In Adrienne Miller's seductively rich first novel, âThe Coast of Akron,â the reader gets to explore the eccentric and somewhat disjointed Haven family. To call them dysfunctional would be too much of an undeserved clichÃ©. Dysfunctional families usually can still function on a somewhat normal level, all the while fooling their friends and neighbors. The Haven's don't even try.
Lowell Haven, the father, is most likely in his mid-fifties and has been with his lover, Fergus, for over 30 years. They live in an opulent 65-room Tudor-style mansion in Akron, Ohio. Lowell is a famous artist, known for his self-portraits, who suddenly quit his art 5-years before. Fergus is the independently wealthy one, having made his fortune turning inherited land into shopping malls. He is also a socially reserved and shy hypochondriac who is always in fear of Lowell leaving him for someone or something better.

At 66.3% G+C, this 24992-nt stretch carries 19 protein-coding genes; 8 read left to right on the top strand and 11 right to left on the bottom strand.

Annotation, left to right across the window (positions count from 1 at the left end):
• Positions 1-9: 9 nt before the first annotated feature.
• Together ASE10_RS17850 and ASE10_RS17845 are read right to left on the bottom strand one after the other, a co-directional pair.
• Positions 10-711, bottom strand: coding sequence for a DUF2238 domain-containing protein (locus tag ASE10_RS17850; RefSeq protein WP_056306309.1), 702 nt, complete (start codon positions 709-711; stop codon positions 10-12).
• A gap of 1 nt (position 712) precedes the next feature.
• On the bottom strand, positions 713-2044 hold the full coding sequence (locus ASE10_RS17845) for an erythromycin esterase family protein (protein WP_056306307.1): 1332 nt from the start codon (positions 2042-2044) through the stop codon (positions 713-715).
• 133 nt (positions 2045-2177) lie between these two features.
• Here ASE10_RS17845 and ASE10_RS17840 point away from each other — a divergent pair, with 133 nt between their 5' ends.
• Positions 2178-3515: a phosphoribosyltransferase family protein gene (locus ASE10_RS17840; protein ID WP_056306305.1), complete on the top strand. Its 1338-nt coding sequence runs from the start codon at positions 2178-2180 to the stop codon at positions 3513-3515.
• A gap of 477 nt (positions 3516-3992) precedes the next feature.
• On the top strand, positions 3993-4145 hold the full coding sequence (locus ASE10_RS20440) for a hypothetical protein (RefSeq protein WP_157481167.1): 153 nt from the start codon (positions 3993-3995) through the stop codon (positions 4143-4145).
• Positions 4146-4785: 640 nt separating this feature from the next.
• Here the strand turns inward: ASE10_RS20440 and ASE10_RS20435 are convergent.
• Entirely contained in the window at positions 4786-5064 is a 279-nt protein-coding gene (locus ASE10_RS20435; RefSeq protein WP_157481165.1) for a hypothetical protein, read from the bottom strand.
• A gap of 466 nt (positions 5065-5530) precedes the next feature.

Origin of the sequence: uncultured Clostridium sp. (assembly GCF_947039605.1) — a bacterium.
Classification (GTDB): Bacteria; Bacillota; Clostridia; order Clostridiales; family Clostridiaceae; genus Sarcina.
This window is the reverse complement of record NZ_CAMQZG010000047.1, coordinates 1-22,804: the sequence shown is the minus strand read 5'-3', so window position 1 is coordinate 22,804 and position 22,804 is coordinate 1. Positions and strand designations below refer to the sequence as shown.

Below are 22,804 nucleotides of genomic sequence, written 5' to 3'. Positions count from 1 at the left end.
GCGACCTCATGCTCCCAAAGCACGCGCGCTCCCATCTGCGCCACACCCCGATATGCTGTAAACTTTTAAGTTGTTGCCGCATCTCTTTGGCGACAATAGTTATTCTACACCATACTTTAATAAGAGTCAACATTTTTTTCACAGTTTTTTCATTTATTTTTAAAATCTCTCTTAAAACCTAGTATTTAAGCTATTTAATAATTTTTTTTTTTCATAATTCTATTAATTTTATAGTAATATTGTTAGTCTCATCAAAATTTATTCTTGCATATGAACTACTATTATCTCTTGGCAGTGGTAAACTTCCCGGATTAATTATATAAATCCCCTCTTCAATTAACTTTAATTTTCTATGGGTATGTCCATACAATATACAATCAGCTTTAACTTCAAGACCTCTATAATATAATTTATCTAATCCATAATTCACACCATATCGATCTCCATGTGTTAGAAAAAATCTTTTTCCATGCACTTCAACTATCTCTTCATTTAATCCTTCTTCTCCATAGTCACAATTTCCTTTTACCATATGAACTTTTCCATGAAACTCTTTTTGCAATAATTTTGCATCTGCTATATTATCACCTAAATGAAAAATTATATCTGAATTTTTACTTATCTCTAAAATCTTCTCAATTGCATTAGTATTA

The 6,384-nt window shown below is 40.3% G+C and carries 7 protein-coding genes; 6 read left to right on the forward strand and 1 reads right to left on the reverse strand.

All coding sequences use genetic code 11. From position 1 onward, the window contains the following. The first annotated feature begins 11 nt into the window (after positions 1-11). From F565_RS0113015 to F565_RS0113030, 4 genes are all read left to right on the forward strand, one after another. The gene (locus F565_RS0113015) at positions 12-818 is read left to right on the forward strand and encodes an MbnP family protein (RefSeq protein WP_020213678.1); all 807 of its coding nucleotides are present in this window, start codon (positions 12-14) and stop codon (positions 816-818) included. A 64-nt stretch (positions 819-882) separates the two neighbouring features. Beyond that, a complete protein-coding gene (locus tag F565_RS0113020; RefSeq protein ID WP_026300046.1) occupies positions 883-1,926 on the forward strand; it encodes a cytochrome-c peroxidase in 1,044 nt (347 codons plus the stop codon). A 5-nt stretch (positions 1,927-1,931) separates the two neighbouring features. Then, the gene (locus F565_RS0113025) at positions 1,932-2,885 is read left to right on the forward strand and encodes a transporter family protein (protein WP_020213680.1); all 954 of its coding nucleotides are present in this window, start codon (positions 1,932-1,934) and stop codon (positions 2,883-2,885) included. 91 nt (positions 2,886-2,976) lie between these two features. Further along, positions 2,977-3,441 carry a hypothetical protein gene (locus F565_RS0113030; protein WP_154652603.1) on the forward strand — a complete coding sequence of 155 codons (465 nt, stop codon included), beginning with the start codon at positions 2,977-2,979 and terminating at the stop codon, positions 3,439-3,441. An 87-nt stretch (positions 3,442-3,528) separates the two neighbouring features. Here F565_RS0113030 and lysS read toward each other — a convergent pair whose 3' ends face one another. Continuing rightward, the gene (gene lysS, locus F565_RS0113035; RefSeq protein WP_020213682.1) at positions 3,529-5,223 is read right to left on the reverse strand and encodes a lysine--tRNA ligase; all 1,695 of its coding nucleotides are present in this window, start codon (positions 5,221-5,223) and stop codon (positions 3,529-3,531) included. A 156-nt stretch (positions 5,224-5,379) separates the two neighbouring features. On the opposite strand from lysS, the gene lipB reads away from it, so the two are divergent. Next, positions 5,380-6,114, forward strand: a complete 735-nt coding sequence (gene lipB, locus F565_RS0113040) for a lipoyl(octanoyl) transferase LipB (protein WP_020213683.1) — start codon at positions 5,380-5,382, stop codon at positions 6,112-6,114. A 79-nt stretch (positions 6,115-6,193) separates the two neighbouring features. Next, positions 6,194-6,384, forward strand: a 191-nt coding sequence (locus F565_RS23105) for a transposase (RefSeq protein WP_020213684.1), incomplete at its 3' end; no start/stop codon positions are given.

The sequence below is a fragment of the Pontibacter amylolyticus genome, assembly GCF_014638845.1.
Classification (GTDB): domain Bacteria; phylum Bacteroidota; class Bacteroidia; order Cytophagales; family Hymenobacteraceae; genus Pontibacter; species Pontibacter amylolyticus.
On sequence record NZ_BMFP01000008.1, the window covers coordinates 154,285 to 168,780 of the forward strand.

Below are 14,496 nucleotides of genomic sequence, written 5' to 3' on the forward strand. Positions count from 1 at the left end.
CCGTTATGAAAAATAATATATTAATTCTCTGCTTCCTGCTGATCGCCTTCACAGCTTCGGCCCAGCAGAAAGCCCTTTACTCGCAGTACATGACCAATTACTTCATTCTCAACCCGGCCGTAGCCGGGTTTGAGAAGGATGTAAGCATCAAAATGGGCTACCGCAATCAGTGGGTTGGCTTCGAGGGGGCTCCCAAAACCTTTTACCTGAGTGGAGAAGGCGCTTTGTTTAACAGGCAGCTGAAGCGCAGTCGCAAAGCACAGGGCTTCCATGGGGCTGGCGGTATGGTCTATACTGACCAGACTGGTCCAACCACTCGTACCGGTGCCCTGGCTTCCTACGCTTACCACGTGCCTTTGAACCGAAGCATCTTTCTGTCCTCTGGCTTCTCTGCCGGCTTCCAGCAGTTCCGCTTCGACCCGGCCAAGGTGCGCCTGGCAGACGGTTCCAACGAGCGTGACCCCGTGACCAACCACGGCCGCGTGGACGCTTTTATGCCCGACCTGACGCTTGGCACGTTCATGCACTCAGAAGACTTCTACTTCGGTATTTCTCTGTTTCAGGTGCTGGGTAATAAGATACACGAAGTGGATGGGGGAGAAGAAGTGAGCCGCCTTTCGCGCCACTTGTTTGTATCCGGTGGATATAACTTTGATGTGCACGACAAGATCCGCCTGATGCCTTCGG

Thirty years previous, Fergus' ex-best friend, Jenny, married Lowell and together they had a daughter, Merit. For a while, the four of them played house together, but Jenny soon left, taking Merit with her. Merit has since grown into a mild-mannered, slightly hippie-ish young women. She is married to an anal-retentive engineer named Wyatt and is helping to raise his young daughter, Caroline.
Merit grudgingly visits her father and âUncleâ Fergus every once in a while, but has slowly been withdrawing from him and his overly eclectic ways. Fergus feels that if Merit would become more a part of Lowell's life, then perhaps Lowell could find his muse again and be able to paint. When Fergus decides to throw a lavish dinner party to lure Merit home, he sets off a chain of events that won't necessarily go how he wants them to.
In "The Coast of Akron" Adrienne Miller's portrait of a family is at once disarming, amusing, heartbreaking and riveting. Her ingenious debut effort is one that should not be overlooked.